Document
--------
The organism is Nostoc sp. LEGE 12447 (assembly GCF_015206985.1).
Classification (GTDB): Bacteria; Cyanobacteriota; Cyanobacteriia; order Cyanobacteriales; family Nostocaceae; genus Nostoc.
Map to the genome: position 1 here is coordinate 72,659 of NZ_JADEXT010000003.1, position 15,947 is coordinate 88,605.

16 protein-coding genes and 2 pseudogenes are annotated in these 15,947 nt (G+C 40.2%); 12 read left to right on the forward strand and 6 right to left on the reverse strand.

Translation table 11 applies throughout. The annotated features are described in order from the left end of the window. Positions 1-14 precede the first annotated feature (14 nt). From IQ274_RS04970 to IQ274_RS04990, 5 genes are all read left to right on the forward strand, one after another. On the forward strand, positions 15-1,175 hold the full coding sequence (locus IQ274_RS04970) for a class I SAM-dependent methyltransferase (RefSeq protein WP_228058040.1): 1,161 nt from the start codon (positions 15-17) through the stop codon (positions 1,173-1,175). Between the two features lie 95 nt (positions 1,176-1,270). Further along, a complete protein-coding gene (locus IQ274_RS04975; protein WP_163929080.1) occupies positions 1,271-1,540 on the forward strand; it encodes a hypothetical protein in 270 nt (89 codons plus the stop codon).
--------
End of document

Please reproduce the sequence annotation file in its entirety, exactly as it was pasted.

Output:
The organism is Nostoc sp. LEGE 12447 (assembly GCF_015206985.1).
Classification (GTDB): Bacteria; Cyanobacteriota; Cyanobacteriia; order Cyanobacteriales; family Nostocaceae; genus Nostoc.
Map to the genome: position 1 here is coordinate 72,659 of NZ_JADEXT010000003.1, position 15,947 is coordinate 88,605.

16 protein-coding genes and 2 pseudogenes are annotated in these 15,947 nt (G+C 40.2%); 12 read left to right on the forward strand and 6 right to left on the reverse strand.

Translation table 11 applies throughout. The annotated features are described in order from the left end of the window. Positions 1-14 precede the first annotated feature (14 nt). From IQ274_RS04970 to IQ274_RS04990, 5 genes are all read left to right on the forward strand, one after another. On the forward strand, positions 15-1,175 hold the full coding sequence (locus IQ274_RS04970) for a class I SAM-dependent methyltransferase (RefSeq protein WP_228058040.1): 1,161 nt from the start codon (positions 15-17) through the stop codon (positions 1,173-1,175). Between the two features lie 95 nt (positions 1,176-1,270). Further along, a complete protein-coding gene (locus IQ274_RS04975; protein WP_163929080.1) occupies positions 1,271-1,540 on the forward strand; it encodes a hypothetical protein in 270 nt (89 codons plus the stop codon).